The RIAA is going to stop suing people it accuses of illegally downloading music from the Internet, the WSJ reports.
And here’s the music industry’s new plan to tackle piracy: Work with ISPs to send emails to pirates, asking them to please knock it off.
The trade group said it has hashed out preliminary agreements with major ISPs under which it will send an email to the provider when it finds a provider’s customers making music available online for others to take.
Depending on the agreement, the ISP will either forward the note to customers, or alert customers that they appear to be uploading music illegally, and ask them to stop. If the customers continue the file-sharing, they will get one or two more emails, perhaps accompanied by slower service from the provider. Finally, the ISP may cut off their access altogether.
Kind of reminds us of that old Monty Python skit: “Stop! Or I shall say ‘stop’ again!!”
We’re glad the RIAA has stopped its lawsuits. As has been widely reported, groups like the Pirate Bay have been deliberately inserting random IP addresses in P2P tracking logs, resulting in numerous cases of obviously innocent people getting accused by the music industry of piracy.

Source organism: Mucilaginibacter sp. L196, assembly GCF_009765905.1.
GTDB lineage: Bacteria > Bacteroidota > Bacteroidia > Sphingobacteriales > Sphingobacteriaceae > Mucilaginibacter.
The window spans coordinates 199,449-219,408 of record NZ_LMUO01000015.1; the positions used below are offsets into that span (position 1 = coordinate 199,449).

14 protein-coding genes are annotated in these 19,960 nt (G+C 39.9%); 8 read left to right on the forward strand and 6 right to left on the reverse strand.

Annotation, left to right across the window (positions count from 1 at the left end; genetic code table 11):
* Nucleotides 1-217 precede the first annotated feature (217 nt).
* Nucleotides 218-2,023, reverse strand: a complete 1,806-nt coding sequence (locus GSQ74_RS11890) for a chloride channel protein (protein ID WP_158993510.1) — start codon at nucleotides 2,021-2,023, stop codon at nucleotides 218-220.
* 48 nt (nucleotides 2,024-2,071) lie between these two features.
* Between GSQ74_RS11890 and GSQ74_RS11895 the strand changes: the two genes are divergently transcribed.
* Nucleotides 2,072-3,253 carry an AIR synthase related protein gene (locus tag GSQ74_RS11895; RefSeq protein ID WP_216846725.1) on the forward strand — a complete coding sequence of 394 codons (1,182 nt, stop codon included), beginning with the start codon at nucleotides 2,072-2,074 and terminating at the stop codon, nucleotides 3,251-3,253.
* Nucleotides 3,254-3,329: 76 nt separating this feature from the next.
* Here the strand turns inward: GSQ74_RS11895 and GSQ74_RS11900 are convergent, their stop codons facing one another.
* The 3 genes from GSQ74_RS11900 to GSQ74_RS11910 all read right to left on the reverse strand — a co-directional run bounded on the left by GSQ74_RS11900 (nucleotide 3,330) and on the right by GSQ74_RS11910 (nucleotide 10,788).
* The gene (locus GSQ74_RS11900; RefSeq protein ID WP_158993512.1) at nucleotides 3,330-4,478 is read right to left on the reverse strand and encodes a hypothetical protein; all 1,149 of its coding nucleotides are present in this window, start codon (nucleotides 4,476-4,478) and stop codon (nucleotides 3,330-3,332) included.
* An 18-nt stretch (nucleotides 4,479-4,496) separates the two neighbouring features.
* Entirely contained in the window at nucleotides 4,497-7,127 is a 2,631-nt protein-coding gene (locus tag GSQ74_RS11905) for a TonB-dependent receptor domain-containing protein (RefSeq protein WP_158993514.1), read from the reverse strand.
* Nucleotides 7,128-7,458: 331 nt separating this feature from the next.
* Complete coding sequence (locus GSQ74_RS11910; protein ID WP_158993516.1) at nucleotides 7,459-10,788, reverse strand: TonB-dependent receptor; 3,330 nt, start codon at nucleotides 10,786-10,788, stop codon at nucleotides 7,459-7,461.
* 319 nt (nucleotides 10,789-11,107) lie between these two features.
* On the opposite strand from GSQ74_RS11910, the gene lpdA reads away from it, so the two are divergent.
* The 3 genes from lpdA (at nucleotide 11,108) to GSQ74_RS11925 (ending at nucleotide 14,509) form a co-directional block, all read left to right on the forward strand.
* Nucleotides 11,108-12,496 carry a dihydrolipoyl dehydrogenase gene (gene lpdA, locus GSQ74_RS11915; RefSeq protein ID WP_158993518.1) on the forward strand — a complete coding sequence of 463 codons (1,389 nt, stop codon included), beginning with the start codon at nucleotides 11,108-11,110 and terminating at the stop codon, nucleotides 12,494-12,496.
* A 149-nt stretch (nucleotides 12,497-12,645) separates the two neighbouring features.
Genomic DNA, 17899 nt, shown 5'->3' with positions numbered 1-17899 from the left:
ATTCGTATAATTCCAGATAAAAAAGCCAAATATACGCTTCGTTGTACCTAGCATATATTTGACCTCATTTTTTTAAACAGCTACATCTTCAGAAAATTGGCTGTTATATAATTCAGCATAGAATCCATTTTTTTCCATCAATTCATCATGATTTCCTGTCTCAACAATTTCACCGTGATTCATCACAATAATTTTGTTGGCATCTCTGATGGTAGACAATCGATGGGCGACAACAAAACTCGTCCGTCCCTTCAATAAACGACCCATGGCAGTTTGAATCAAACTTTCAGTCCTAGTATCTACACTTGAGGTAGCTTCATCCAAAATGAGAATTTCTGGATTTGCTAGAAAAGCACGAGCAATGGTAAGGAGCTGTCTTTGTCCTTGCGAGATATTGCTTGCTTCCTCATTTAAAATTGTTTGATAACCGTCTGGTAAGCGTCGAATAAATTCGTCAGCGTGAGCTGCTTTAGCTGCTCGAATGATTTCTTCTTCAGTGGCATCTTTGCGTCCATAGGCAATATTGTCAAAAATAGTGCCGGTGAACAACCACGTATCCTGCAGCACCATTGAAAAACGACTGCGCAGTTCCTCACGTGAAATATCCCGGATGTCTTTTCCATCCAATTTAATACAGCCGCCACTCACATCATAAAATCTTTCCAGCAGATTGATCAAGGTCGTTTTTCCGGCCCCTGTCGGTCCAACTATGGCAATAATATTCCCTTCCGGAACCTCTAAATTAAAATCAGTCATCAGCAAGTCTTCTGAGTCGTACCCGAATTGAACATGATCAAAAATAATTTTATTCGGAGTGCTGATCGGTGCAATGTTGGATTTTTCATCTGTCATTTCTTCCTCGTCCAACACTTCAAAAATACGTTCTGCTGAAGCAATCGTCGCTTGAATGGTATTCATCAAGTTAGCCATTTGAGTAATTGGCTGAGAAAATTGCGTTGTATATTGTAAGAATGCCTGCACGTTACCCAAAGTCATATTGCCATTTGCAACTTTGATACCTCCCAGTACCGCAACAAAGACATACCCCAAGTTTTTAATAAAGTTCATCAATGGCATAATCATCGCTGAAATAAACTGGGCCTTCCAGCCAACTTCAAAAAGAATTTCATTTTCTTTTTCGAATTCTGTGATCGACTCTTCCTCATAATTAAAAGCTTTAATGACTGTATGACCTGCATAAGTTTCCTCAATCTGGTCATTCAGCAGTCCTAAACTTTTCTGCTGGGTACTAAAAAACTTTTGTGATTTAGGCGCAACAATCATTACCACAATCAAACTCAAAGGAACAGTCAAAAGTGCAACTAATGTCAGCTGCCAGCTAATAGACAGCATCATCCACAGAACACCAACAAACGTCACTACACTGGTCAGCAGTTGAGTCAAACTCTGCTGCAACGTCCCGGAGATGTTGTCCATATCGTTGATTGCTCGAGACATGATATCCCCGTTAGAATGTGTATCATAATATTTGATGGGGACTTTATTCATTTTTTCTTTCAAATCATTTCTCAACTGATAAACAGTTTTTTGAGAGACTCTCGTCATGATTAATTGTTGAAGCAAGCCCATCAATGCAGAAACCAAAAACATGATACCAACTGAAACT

But if the old plan failed to curb piracy, the new plan to pester pirates with email won’t work, either. If pirates had any shame they would have bought their music legally in the first place. Nor do we think ISPs will really risk alienating their customers by cutting people’s broadband service at the RIAA’s bequest.
So where does that leave Big Music? Nowhere good, we’re afraid.
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